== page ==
"Everything Sarah had known prior to being rescued was designed to defeat her personality
and her will because the egg industry dismisses any notion that these 'egg-laying machines'
retain natural instincts and behaviors  (apart from laying eggs).  Commercial egg producers
ridicule the idea that a person could have a friendly relationship with such hens.
But Sarah was not defeated.  She eventually chose to join the chickens outdoors, where she
held her own as a respected member of the flock, and we felt privileged to have had the
opportunity to spend several wonderful years with her before she died."
Thanks to all the people who gave this one little hen and the others a chance to be chickens
the way God intended.  I hope we all learned something from Sarah's story -- above all that life
is precious to all living beings.  We should treat them the way we would want to be treated if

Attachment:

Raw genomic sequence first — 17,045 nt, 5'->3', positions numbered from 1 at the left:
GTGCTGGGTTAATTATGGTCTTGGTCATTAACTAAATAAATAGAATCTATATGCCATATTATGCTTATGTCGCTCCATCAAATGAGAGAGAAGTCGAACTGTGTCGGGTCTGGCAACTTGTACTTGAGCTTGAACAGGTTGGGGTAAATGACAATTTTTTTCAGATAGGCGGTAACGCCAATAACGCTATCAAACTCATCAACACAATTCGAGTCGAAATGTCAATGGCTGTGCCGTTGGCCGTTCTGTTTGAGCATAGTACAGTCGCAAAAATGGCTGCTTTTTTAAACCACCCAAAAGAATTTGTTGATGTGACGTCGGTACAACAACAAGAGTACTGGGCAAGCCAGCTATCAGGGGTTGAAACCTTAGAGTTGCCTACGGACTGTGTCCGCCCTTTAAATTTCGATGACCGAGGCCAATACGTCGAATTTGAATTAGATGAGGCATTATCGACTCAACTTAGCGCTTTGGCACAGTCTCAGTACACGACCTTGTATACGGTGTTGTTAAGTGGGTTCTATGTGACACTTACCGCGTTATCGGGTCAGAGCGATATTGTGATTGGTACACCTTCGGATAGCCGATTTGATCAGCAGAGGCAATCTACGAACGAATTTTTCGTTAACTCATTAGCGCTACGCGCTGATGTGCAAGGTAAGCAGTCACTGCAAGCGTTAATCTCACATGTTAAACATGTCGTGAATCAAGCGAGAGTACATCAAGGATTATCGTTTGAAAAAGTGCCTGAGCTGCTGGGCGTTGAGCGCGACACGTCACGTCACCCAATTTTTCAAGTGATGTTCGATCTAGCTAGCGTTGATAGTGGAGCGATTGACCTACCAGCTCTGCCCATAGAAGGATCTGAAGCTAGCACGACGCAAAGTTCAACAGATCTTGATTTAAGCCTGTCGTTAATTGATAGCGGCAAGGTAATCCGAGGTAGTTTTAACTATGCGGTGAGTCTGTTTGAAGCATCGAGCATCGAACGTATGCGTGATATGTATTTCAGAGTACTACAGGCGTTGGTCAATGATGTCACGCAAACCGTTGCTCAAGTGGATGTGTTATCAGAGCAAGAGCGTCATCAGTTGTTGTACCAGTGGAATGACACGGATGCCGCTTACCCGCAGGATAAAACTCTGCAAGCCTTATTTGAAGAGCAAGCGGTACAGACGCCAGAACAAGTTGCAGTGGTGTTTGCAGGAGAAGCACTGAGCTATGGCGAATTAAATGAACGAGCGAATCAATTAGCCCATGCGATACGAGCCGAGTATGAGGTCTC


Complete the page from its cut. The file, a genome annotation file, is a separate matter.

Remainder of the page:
we were in their place.  If they are needed for food -- all the more reason to treat them with
kindness and compassion. 

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Suzana Megles Social Media Pages: Facebook page url on login Profile not filled in       Twitter page url on login Profile not filled in       Linkedin page url on login Profile not filled in       Instagram page url on login Profile not filled in

I have been concerned about animal suffering ever since
I received my first puppy Peaches in 1975. She made me take a good look at the animal kingdom and I was shocked to see how badly we treat so many animals. At 77, I've been a vegan for the (more...)